Media drivel

Even before September 11, I didn’t hold the news media in very high esteem. But since then, my opinion of them has plummeted to an all-time low. Their hysterical, overhyped handling of the hijack attacks and the anthrax-by-mail story thoroughly disgusted me. Now, in the wake of Monday’s plane crash in New York, they’re busily squandering what little credibility they had left.
This CNNmoney article is a perfect example. There’s not a single fact in the entire piece; it’s nothing but guesses, conjecture, and idle speculation. The crash might affect consumer spending. The holiday season could be in trouble. People may stay at home instead of going to the mall. And so forth. The article is full of statements like “at this point in time it’s hard to predict what will happen” and “the impact of this latest crash has yet to be determined.” In other words, we don’t know anything. But we’re not going to let that stop us from blathering on for 19 paragraphs about how everything is going to get worse.
The low point of the article is this statement: “Americans, who have been shying away from malls and other large public places since Sept. 11 for fear of another attack, could hunker down at home even more now that another plane has crashed, experts said.” I have been reading claims like this for the last two months, and as far as I can tell, they are completely false. I’ve gone to malls, restaurants, and movie theaters numerous times since 9/11, and they have been as crowded as ever. I can only recall one exception: at lunchtime on September 12, the parking lot and food court at Prime Outlets near Research Triangle Park were semi-deserted. But that was no surprise, because most of the lunch business at Prime Outlets comes from the nearby airport, which was closed that day by federal order.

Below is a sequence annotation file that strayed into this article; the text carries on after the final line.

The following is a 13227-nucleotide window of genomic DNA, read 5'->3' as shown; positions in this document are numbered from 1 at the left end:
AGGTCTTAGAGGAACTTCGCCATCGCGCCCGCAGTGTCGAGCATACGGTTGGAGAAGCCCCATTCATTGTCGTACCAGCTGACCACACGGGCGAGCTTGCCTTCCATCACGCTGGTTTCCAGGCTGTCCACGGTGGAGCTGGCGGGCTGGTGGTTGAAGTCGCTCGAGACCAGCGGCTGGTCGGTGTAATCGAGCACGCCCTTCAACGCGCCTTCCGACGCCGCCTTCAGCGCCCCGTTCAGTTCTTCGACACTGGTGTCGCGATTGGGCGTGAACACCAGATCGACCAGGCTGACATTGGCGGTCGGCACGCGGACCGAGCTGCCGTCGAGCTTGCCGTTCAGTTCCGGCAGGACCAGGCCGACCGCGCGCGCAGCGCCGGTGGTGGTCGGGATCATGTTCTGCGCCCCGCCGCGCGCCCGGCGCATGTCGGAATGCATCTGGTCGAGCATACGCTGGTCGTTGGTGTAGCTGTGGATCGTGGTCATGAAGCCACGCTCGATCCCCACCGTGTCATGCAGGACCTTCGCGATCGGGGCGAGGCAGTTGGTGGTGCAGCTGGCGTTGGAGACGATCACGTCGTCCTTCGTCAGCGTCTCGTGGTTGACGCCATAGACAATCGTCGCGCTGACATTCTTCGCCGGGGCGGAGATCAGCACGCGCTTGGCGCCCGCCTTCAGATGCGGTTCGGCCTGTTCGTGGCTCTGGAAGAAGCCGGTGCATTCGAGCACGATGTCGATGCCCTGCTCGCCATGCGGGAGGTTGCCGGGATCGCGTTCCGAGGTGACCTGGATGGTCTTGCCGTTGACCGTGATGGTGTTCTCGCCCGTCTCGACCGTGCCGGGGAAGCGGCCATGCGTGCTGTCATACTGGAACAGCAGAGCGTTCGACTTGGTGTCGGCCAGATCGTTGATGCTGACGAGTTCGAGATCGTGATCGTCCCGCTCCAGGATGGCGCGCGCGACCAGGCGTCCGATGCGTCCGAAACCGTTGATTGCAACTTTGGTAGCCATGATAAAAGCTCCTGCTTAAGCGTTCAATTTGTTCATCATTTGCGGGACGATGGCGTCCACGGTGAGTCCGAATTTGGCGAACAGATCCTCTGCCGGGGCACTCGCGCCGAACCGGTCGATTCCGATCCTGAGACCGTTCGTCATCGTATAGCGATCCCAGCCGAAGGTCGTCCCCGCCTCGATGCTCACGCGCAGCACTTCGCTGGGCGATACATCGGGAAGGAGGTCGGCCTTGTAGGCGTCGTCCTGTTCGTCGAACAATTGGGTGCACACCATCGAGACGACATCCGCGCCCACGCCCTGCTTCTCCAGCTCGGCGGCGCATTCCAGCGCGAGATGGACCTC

Other than that, I have seen zero evidence that people are avoiding public places. In fact, on November 11, I drove a friend to Crabtree Valley Mall, where she was meeting someone else. I tried to park in the lot at the Hudson Belk end of the mall, but that lot was completely full. So I tried parking in the lot in front of Toys ‘R’ Us nearby, something I normally only have to do during the holiday shopping period. There was no parking there either — not a single space. I ended up having to drop off my passenger and leave without parking at all. Does that sound like people are “shying away” from Crabtree? On the contrary, I took it as evidence that holiday shopping has started early this year.
The assertion that Monday’s plane crash will prompt people to “hunker down” at home is particularly stupid, since the plane crashed in a residential area. This means that people on the ground were killed because they were at home. If this disaster prompts people to change their behavior at all (which I doubt), it will make them avoid their homes and spend more time in public places, not less. But that’s a logical conclusion, and I don’t expect logic from journalists any more than I expect facts. They’re too absorbed in their mission of telling us we should panic and predicting economic disaster to waste time on such things.

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